The wintering contingent of bass is interesting to me. Several rivers in Connecticut are known to hold huge numbers of wintering stripers that can be targetted and caught.  The Hudson river water by me (Kingston area) is fresh - the salinity line is anywhere from 20 to 40 miles south of here.  But I've heard reports from credible fishermen of bass up to 40" being caught Thanksgiving weekend north of here, and of guys in the know catching numbers of bass up to 20lbs at the Troy dam north of Albany end of October on bucktails.  Alot of this stuff for the fishermen up my neck of the woods is something of a mystery as very few people do it.  Very few guys fish the fall striper run (if it even exists) and most guys think it is mythical and you can only catch stripers in the northern Hudson in the spring - but there are fish there.  Of course the further south you go i.e. Tappanzee, Croton, Piermont area, the more bass there are in the late fall. 

RJ, I'd love to know what general area of the Hudson you fish.  Nice to see another Hudson guy on here.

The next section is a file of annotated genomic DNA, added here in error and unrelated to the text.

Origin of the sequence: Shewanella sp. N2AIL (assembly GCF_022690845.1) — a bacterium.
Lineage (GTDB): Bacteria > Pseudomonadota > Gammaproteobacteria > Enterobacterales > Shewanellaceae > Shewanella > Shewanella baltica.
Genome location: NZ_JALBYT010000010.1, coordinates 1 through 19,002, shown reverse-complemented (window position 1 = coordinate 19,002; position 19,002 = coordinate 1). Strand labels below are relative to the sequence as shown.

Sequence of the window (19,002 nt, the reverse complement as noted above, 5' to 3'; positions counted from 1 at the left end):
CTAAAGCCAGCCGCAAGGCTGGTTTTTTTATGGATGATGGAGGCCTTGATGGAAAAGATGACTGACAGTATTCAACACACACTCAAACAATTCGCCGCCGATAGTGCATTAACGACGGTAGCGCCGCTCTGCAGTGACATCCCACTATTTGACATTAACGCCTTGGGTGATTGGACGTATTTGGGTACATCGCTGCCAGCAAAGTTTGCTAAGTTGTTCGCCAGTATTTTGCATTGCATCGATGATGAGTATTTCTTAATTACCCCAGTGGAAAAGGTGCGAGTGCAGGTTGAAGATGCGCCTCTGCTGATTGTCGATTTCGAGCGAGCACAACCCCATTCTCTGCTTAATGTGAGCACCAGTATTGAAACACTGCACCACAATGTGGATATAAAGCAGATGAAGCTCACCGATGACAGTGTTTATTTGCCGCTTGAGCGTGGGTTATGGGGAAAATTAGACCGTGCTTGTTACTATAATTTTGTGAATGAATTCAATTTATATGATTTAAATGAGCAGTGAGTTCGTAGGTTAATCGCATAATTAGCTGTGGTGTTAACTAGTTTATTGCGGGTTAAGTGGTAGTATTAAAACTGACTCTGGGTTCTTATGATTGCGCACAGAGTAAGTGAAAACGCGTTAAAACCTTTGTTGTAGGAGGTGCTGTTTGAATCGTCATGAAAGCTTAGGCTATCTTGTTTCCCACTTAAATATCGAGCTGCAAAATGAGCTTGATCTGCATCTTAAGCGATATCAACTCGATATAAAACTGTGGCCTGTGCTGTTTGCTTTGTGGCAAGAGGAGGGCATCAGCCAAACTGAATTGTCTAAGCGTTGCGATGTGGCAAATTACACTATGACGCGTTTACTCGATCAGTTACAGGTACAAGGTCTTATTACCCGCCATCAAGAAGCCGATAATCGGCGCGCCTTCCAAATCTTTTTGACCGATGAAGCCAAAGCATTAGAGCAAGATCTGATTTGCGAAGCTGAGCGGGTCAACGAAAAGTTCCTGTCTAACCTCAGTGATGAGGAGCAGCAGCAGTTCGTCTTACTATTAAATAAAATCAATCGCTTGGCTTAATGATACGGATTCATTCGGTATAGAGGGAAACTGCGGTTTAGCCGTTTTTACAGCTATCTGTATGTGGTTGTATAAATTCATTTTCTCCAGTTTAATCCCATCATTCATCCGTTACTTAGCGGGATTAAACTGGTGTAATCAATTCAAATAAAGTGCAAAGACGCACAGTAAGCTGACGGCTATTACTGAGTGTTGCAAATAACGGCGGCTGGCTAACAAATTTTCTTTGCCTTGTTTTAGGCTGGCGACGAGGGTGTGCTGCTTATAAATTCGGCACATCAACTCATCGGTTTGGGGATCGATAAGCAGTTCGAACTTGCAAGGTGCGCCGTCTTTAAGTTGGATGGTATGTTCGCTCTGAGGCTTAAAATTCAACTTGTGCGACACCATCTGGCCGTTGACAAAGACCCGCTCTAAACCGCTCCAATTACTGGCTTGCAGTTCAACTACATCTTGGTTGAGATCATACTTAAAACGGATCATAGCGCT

[/quote

From Ravena south to the Rip Van Winkle Drift. Mostly. There are a couple of interesting flats in that stretch. First light Fly water and Rattle Trap night water. Then the Malden to Saugerties section. I hit the Mouth of the Ro-Jan when ever I'm passing thru. And a spring spawning run wouldn't be complete with out launching at Ryder and fishing up and down the River.

In the fall I like to get out early on a dropping tide and look for shad, herring and striper YOY schools pushing south. I usually can pick a few stripers to 20 pounds off the edges of the schools. My longest drift doing that was from Coxsackie all the way to the Saugerties light. Perfect Day!mThe tide started moving south about 6 am and I spotted three or four patches of "shakey water" moving south on the east side and drifted with them and picked away until they moved away. Had a bite to eat in Catskill and picked up another batch and caught a 23 # SB. Near the Inbuff, I caught 6 small mouth bass to 3 pounds on Clousers. After that the chopped picked up and I rode south to see if I could find some bait moving in the lee of small points. The key to that kind of drifting is almost flat as glass conditions. The striped bass mostly feed on the bottom of the schools. Not a lot of Blitz busting water. Smalles are more aggressive on the small shad schools. It's been a couple of years since I did any drifting like that.
Coxsackie, and Catskill ,Hudson,Athens is my area
post #14 of 15
Seen them as far north as Albany
post #15 of 15
Quote:
Originally Posted by otlip View Post

Seen them as far north as Albany

Spring spawning season or the fall? otlip?